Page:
The message can't be clearer: Beijing wants a bull market
"Investors are rushing into the stock market. That tells their full confidence in the market and their urge to enjoy the fruit of the country's reform and economic development. They should be aware of risk though."
CSRC spokesman, April 17
When a risk-phobic regulator says this upon announcing that eight million first-time investors have bet in the stock market in the past three months, you know where the optimism is coming from.
Beijing sees a strong capital market, both in mainland China and Hong Kong, as its engine in reviving the economy.
A buoyant stock market will boost consumption. Hopefully it will also provide the much needed capital to replenish its banking and property sectors, which have already served their time in boosting the economy.
Don't say that it is risky. Any Beijing cadre will ask you to name a major economy in the world that is not boasting a bull market despite a sad economy.
That's why the People's Bank of China told both local and international journalists last month that it was wrong to describe money in the stock market as speculation with no contribution to the real economy.
Xinhua - which warned the market rally was a "leverage-driven" one two months ago - did an about-turn this month to call it a "reform-driven bull" in at least six commentaries.
On Wednesday, it even listed "top leaders' interest in the capital market" as one contributing factor - on top of an interest rate cut - to the market rally. The message can't be clearer. Beijing wants a bull market; not a fast-running one but "slow" and "sustainable", to quote Xinhua.
That is where the Hong Kong stock market comes in. Hong Kong will help to absorb the flood of capital. It will make the re-rating of the greater China market look real. More importantly, it will provide the catalyst for the inclusion of the A-share market into the MSCI, the key performance benchmark for institutional investors.
Inclusion will bring in international investors and prompt healthier development of the market. It will generate new demand for yuan and further the push for the currency's internationalisation.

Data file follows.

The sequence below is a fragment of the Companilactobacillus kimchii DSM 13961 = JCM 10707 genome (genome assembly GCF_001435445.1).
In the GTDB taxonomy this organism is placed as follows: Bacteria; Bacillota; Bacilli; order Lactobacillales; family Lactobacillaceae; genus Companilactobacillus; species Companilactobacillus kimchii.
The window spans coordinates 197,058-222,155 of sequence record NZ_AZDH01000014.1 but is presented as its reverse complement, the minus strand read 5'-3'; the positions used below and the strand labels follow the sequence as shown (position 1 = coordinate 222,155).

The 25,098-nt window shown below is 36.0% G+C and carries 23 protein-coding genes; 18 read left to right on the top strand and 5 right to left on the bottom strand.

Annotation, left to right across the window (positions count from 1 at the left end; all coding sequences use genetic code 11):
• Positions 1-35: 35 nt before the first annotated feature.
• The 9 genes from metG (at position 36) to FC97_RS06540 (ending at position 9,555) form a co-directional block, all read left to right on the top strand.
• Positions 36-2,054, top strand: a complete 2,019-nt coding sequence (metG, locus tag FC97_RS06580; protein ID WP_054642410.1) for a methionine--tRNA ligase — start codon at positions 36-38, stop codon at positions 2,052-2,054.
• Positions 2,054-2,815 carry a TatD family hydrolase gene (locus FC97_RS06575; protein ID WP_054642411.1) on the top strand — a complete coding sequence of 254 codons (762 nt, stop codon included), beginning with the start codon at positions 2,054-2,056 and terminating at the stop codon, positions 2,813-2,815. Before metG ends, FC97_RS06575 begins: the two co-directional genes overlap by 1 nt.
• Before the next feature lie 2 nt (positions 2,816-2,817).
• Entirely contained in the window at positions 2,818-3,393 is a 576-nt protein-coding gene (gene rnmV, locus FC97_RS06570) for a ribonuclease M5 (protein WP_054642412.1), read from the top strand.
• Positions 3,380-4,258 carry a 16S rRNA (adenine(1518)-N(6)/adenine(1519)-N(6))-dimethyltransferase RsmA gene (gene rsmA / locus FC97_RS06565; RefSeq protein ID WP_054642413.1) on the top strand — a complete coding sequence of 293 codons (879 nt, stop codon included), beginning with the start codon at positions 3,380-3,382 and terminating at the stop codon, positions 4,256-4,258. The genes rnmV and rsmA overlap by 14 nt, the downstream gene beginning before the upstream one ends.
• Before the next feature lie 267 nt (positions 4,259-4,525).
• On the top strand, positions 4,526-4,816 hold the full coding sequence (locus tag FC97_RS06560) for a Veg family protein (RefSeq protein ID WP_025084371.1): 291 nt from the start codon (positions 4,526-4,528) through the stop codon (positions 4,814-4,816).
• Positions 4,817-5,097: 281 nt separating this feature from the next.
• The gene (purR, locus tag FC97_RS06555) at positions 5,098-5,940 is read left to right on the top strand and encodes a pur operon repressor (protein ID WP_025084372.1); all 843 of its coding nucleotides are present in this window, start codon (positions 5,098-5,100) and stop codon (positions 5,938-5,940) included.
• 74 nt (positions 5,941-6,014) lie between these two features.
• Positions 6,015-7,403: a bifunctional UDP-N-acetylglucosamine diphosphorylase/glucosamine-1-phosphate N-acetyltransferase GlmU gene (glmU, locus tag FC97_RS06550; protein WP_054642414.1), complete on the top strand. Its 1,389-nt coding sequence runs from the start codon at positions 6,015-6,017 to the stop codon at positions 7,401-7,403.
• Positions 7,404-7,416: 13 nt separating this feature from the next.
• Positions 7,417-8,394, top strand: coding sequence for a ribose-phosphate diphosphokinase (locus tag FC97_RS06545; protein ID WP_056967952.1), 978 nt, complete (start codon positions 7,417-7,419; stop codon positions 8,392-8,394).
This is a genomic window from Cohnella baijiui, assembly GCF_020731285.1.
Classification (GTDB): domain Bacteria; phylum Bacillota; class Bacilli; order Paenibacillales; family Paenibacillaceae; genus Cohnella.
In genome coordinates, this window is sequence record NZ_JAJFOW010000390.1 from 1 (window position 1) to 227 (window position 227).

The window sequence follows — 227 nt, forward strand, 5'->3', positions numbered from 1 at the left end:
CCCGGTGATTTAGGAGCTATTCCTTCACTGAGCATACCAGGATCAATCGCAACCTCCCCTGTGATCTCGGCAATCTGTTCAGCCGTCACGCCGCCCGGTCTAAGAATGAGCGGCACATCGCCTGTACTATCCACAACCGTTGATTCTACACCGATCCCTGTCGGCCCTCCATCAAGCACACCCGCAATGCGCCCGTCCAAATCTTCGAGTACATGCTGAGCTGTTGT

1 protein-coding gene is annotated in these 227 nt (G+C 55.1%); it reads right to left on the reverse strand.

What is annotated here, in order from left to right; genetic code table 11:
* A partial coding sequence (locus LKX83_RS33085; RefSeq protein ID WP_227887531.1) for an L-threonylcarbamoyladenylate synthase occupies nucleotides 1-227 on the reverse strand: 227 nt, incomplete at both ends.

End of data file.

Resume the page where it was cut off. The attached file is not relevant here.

It's a must have.
In March, mainland securities regulators and exchange officials toured the US to explain to major funds how the Shanghai-Hong Kong stocks through train had largely removed the hurdles to investing in A shares and to lobby for their support of MSCI inclusion.
The response was not good.
The fund managers came up with a long list of hurdles that they said Beijing needed to overcome before they would say yes. One example is the bar on foreign investors hedging risk in the index futures market.
Much is being done to address their concerns, including an exploration of the possibility of allowing foreign investment in index futures; and the expansion of the quota for the stocks through train.
However, this can be a never-ending game if the market remains lukewarm, given global investors have little incentive to see inclusion happen.
What better way to remove the hurdles and get the market men rather than the lawyers speaking, than a sign of significant re-rating and proof that the stocks through train really works?
It is not hard to understand why Beijing announced in late March it would allow its five trillion yuan (HK$6.3 trillion) worth of mutual funds to invest in Hong Kong stocks a month before it happened.
Once mainland investors got the signal that Beijing wanted to see a bull market in Hong Kong, they would finish off the job. The result is a market rally in both Hong Kong and the mainland a month before the MSCI review.
The big question is whether the rally can be sustained.
The test is coming. Thanks to the rally, each and every company listed in Shanghai and Shenzhen has seen its share price rise above its book value.
That means everyone is now eligible to sell shares. Let's see how well the millions of first-time investors will respond to that.